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  • Curt Arens

    Highway litter cleanup makes impression on farm kids

    Husker Home Place

     by Curt Arens
     on April 8, 2015

    On Easter Monday, it has been a tradition with our 4-H club over the past decade or so to cleanup a three mile stretch of county highway that runs very near to our farmstead. Now into the second generation in the club to walk these same ditches for trash, it is interesting how important this act of community service has become to our 4-H members, past and present. This past Monday, our club members and their parents braved a cool, driving drizzle, toting trash bags and caps and coats, to walk…

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  • Willie Vogt

    Agriculture and the Internet of things

    Farmer Iron

     by Willie Vogt
     on April 8, 2015

    Last year at the Consumer Electronics Show talk of the "internet of things" really started big. And the idea has flourished into this year's CES. The idea is that devices would be connected across a network and linked to the cloud in some fashion. But what might that mean for farmers? What follows is a hypothetical, but potentially realistic, way that such a tool might be applied to your farm equipment. Data-connected farm equipment already provides manufacturers rich…

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  • Holly Spangler

    Home economics: in your school?

    My Generation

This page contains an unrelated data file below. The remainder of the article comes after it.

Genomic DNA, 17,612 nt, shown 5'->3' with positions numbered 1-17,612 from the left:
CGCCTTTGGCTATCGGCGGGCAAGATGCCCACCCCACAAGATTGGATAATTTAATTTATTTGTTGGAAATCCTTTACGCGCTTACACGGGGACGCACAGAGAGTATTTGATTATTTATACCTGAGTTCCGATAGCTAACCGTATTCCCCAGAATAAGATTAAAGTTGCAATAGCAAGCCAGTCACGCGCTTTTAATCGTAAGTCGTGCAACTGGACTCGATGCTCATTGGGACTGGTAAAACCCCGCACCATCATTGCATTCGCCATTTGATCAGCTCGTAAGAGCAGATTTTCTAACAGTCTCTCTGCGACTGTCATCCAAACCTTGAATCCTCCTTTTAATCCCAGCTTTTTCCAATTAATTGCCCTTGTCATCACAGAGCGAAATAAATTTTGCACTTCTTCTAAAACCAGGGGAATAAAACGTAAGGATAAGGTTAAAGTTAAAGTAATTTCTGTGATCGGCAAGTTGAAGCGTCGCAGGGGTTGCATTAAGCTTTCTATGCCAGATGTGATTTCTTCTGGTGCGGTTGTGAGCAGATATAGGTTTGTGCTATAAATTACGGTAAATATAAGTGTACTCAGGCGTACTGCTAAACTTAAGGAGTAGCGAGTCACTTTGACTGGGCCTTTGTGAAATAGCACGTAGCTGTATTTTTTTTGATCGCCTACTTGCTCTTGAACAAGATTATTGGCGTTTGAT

by Holly Spangler
     on April 8, 2015

    About a year ago, I wrote a blog asking, in essence, whatever happened to home economics? It led to some great email conversations, including some with the instructor of a set of college curricula on home economics education – though to be modern and correct, it's now known as Family and Consumer Sciences. One thing led to another and yesterday I got to Skype with one of her classes. We talked a lot about teaching the science behind food production, and what students need to know to…

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  • Tyler Harris

    Excited to explore Nebraska Ag

    Town and Country

     by Tyler Harris
     on April 7, 2015

    These last three years have flown by quickly. While I'm excited to be settled in to my new role as editor of the Nebraska Farmer, it goes without saying at this point that I've got some mighty big shoes to fill taking over the role of Don McCabe, who, after writing for the Nebraska Farmer for 37 years, has become a well-known friend of agriculture throughout the state. In addition to those who have worked with Don at the Nebraska Farmer, it seems, even in the short time I've been…

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  • Lon Tonneson

    Who spends more on conservation: Ducks Unlimited or farmers?

    Inside Dakota Ag

     by Lon Tonneson
     on April 7, 2015

    It burned my butt the other day to see that Ducks Unlimited got so much praise for pledging to spend $1.8 million more a year for the next five on conservation in South Dakota over the next five years. Related: Conservation can be profitable, too The $9 million pledge represents up to a 40% increase in the organization's spending in the state, said Ducks Unlimited South Dakota manager of conservation programs Steve Donovan, in a report published and broadcast widely in…